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This article is part of the supplement: Selected articles from the 9th Annual Biotechnology and Bioinformatics Symposium (BIOT 2012)

Open Access Research

VarRanker: rapid prioritization of sequence variations associated with human disease

Brendan D O'Fallon*, Whitney Wooderchak-Donahue, Pinar Bayrak-Toydemir and David Crockett

Author Affiliations

ARUP Institute for Clinical and Experimental Pathology, 500 Chipeta Way, Salt Lake City, UT, USA

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BMC Bioinformatics 2013, 14(Suppl 13):S1  doi:10.1186/1471-2105-14-S13-S1


The electronic version of this article is the complete one and can be found online at: http://www.biomedcentral.com/1471-2105/14/S13/S1


Published:1 October 2013

© 2013 O'Fallon et al; licensee BioMed Central Ltd.

This is an open access article distributed under the terms of the Creative Commons Attribution License (http://creativecommons.org/licenses/by/2.0), which permits unrestricted use, distribution, and reproduction in any medium, provided the original work is properly cited.

Abstract

Background

Identification of the genetic alterations responsible for human disease is a central challenge facing medical genetics. While many algorithms have been developed to predict the degree of damage caused by a given sequence alteration, few tools are able to incorporate information about a given phenotype of interest.

Methods

Here, we describe an algorithm and web-based application which take into account both the probability that a variant damages the function of a gene as well as the relevance of the gene to a given phenotype. Phenotypes are described by a list of scored terms supplied by the user. These terms are then used to search a variety of public databases including NCBI gene summaries, PubMed abstracts, and Gene Ontology terms, and protein-protein interactions in String-DB to determine a relevance score. The overall ranking is determined by the product of the functional damage score and the relevance score, such that highly ranked variants are likely to be damaging and in genes of interest.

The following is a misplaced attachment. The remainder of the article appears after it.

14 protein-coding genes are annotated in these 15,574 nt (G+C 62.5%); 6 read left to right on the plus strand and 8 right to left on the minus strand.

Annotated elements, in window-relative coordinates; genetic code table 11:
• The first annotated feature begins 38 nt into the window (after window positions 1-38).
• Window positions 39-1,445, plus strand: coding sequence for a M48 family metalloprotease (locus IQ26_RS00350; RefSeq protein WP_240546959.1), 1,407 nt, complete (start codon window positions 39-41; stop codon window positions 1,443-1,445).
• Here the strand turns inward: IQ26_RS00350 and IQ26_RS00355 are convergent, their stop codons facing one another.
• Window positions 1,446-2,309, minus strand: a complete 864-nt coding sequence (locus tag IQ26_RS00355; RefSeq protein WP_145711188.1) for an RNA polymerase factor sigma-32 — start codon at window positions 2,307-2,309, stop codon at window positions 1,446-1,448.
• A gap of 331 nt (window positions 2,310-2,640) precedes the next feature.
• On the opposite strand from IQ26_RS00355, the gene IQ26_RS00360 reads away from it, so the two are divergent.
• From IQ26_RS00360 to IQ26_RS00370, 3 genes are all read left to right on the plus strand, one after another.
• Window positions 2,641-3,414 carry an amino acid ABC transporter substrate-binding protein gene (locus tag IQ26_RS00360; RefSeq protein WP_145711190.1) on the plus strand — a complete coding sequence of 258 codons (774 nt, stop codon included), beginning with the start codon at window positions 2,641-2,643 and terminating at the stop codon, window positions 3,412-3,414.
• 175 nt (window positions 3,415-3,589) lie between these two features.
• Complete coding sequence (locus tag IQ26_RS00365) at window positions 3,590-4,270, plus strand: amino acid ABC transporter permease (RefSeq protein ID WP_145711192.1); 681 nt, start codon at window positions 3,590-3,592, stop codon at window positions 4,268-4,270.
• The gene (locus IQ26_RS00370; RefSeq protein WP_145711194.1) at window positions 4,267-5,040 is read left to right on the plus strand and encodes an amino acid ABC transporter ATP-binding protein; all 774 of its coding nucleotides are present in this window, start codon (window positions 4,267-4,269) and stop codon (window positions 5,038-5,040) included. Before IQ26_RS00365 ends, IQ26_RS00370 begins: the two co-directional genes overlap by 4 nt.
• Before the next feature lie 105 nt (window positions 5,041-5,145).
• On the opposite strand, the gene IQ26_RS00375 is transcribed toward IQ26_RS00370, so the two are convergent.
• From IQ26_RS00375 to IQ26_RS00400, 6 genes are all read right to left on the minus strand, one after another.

Results

We demonstrate the method on several test cases including samples with Hereditary Hemorrhagic Telangiectasia (HHT) and Diamond-Blackfan Anemia (DBA). We have also implemented a web-based application which allows public access to the VarRanker algorithm.

Conclusions

Automated searching of public literature and online databases may substantially decrease the amount of time required to identify the mutations underlying human disease. However, several ad-hoc and subjective decisions must be made, and the results of such analyses are likely to depend on the researcher and the state of the literature and databases involved.

Background

A fundamental challenge facing medical geneticists is the efficient ranking and filtering of genetic sequence variations by their likelihood of association with a particular phenotype. Newly developed high-throughput sequencing technologies quickly identify thousands to millions of sequence variants per sample, and while common filtering strategies may substantially reduce this number, often hundreds or thousands of potentially interesting variants must be manually investigated to determine their relevance to the phenotype under consideration. This process may be very time consuming even for a single sample, and manual examination is likely to be impractical for larger, multi-sample studies [1].

Many algorithms have so far been developed to classify genetic variants by their probability of causing disease (e.g. [2][3][4]-[5]). These classification strategies utilize multiple sources of information to determine the probability that a given variant is damaging, including sequence conservation, the biochemical properties of the amino acids involved, and the characteristics of known-disease causing mutations culled from the literature. While these tools are valuable for gene discovery studies, their usefulness is limited by several factors. First, all individuals, including healthy individuals, bear a large number of variants predicted to be disease-causing. Thus, while some fraction of variants may be filtered out because they are predicted to be benign, researchers may nonetheless be confronted with hundreds of damaging variants per sample. Second, the strategies do not incorporate phenotypic information regarding the condition in question and predict only the probability that a variant disrupts the function of a protein in question, and not whether the protein influences a particular phenotype.